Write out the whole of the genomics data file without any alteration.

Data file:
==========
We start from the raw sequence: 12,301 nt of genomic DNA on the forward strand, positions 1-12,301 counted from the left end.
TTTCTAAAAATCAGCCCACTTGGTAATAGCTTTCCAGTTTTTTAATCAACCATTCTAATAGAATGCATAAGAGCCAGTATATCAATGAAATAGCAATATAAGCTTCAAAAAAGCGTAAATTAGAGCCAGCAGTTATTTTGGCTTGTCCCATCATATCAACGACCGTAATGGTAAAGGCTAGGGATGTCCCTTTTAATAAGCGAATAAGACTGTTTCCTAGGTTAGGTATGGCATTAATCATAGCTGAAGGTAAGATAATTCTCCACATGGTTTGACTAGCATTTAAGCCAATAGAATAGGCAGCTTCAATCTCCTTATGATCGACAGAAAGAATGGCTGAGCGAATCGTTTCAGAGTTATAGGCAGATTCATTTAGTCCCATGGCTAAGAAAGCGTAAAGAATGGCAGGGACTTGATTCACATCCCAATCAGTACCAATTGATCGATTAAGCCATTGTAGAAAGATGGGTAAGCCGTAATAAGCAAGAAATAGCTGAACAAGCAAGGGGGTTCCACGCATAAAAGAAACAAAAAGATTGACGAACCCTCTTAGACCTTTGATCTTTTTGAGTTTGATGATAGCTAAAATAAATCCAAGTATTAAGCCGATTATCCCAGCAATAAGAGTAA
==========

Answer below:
We start from the raw sequence: 12,301 nt of genomic DNA on the forward strand, positions 1-12,301 counted from the left end.
TTTCTAAAAATCAGCCCACTTGGTAATAGCTTTCCAGTTTTTTAATCAACCATTCTAATAGAATGCATAAGAGCCAGTATATCAATGAAATAGCAATATAAGCTTCAAAAAAGCGTAAATTAGAGCCAGCAGTTATTTTGGCTTGTCCCATCATATCAACGACCGTAATGGTAAAGGCTAGGGATGTCCCTTTTAATAAGCGAATAAGACTGTTTCCTAGGTTAGGTATGGCATTAATCATAGCTGAAGGTAAGATAATTCTCCACATGGTTTGACTAGCATTTAAGCCAATAGAATAGGCAGCTTCAATCTCCTTATGATCGACAGAAAGAATGGCTGAGCGAATCGTTTCAGAGTTATAGGCAGATTCATTTAGTCCCATGGCTAAGAAAGCGTAAAGAATGGCAGGGACTTGATTCACATCCCAATCAGTACCAATTGATCGATTAAGCCATTGTAGAAAGATGGGTAAGCCGTAATAAGCAAGAAATAGCTGAACAAGCAAGGGGGTTCCACGCATAAAAGAAACAAAAAGATTGACGAACCCTCTTAGACCTTTGATCTTTTTGAGTTTGATGATAGCTAAAATAAATCCAAGTATTAAGCCGATTATCCCAGCAATAAGAGTAA